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The Leverage of the General Anti Avoidance Principle

by Matti Ylönen (14/08/06)

When it comes to tackling tax avoidance, I have understood that in one sense Finland is in rare company: it has adopted the general anti avoidance principle (GAAP) as part of its legislation. I think that this state of affairs could have some really interesting impacts on campaign work for tax justice.

In countries that don't have the general anti avoidance principle, the boundaries of legitimate tax planning are defined by listing the allowed and prohibited acts in different areas of business. For lawyers and accounting firms this has created endless possibilities in their search for loopholes in tax law: everything goes as long as it does not explicitly violate the letter of law (I'm not a jurist, so feel free to comment if there are any terminological errors).

The ingenuity of the general anti avoidance principle is simple. By introducing GAAP, all transactions that are done merely for seeking to lower company's tax burden are prohibited. This can effectively curb aggressive tax planning.

Of course, having a GAAP and effectively implementing it are two different things, and the Finnish tax administration and the Ministry of Finance haven't exactly shown enthusiasm in tackling tax avoidance. One example of the careless attitude is that no one knows the scale of tax avoidance and evasion in Finland. The information on the topic is scattered and partial.

Other thing is that the Finnish GAAP is written in civil law, which means that using distorted transfer prices in intra-firm trade isn't actually criminalised. If a company gets caught from distorting its transfer prices, it will only be served with an extra tax bill and an obligation to mention the issue by giving a public announcement and in their annual report. This is, I believe, anyhow a big incentive for not using aggressive tax schemes.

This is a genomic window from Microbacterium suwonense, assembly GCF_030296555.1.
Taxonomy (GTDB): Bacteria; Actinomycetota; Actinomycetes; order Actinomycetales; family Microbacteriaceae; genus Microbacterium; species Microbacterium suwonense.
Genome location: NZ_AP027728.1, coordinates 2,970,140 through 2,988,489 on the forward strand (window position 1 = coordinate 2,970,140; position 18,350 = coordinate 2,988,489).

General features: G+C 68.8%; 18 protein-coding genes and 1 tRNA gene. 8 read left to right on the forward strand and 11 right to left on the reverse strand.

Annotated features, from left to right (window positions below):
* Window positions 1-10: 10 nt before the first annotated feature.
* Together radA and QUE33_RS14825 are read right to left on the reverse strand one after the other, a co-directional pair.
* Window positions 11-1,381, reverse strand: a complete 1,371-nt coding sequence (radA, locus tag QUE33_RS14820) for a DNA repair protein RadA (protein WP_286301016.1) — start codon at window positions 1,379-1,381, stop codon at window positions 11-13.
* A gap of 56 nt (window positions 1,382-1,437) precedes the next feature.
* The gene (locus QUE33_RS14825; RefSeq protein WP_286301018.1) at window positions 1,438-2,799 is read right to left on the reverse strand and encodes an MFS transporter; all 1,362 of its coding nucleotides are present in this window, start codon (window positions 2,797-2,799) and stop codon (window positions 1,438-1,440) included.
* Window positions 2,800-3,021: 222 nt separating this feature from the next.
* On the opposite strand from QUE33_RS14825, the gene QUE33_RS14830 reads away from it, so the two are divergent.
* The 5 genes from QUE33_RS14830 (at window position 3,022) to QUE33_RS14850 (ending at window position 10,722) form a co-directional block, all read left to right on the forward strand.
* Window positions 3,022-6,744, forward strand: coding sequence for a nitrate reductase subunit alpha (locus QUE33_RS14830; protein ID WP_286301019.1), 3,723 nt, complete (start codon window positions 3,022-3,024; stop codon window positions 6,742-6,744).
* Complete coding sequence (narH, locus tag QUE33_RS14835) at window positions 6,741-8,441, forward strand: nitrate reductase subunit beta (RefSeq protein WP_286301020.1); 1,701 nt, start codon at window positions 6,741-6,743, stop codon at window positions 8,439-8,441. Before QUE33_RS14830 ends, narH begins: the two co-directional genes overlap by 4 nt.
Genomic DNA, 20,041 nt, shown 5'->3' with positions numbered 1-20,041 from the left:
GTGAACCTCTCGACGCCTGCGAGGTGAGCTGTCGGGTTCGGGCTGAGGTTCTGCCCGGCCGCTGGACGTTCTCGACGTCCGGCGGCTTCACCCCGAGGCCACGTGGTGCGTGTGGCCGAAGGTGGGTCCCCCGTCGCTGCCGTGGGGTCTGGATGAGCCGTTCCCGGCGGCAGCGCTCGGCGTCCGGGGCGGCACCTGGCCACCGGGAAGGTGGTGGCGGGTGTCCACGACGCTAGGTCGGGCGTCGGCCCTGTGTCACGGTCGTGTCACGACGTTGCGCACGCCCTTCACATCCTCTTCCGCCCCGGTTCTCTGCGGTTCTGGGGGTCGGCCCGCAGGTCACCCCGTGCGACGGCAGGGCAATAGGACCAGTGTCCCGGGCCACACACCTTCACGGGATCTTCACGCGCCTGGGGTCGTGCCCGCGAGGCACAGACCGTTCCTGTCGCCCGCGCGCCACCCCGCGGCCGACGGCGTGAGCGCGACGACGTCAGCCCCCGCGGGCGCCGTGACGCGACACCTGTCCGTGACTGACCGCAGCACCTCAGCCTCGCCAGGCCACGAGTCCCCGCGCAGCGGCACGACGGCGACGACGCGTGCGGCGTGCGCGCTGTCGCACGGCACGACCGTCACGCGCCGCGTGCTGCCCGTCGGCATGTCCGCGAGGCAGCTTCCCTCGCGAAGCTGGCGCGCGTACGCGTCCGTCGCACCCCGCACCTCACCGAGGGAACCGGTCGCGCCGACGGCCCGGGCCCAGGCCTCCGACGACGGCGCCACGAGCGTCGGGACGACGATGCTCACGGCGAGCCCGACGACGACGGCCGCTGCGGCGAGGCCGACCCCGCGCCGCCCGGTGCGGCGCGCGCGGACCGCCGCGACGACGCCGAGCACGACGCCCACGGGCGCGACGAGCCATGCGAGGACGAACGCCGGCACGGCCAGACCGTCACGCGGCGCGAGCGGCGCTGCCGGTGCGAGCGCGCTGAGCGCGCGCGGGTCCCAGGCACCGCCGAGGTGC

Yet another thing is that the GAAP is toothless in curbing the use of export processing zones and their tax holidays. For example, the Finnish forest industry company Metsä-Botnia has recently been target of severe criticism (see TJN Focus 1/2006, PDF document) in Uruguay where it is building a huge paper mill with full tax exemptions.

An educated guess is, however, that in general the big Finnish companies engage in aggressive tax avoidance through transfer mis-pricing or thin capitalisation much less than their competitors in e.g. U.S. There are some major Finnish companies with tax haven subsidiaries, but having one (yes, one, not several of them) seems to be more like an exception than a rule. Quite on contrary with situation in the U.S., I would say.

One reason behind this reluctance in using offshore subsidiaries is certainly the GAAP. Another one is that paying taxes has traditionally been considered as a responsibility in the Nordic welfare state model, and I think that tax avoidance has more negative image in Finnish corporate culture and in the eyes of Finnish consumers than in many other countries.

Here are the interesting prospects for campaigning: if big Finnish companies engage in aggressive tax avoidance less than some of their global competitors, it would certainly be an advantage for them to implement the key principles of the SustainAbility's "Taxing Issues" report, most importantly by reporting the taxes paid by different subsidiaries in their corporate responsibility (CR) reporting. I recently discussed this issue with the head of tax consultancy division of the PricewaterhouseCoopers Finland, and got very positive response to SustainAbility's principles, as a way for showing global corporate responsibility.

Secondly, curbing the harmful tax practices should be in the interests of the Finnish business community. They should demand that the state would work actively in international arenas for this goal. The foreign competitors that rely on extensive use of tax havens get certainly a competitive edge, at least in the short term (in the long term the negative image and tax risks may actually offset the quick savings, especially as taxes are rising in the CR agenda). Closing this "offshore gap" would definitely be good for those major Finnish corporations that do pay their fair share of taxes.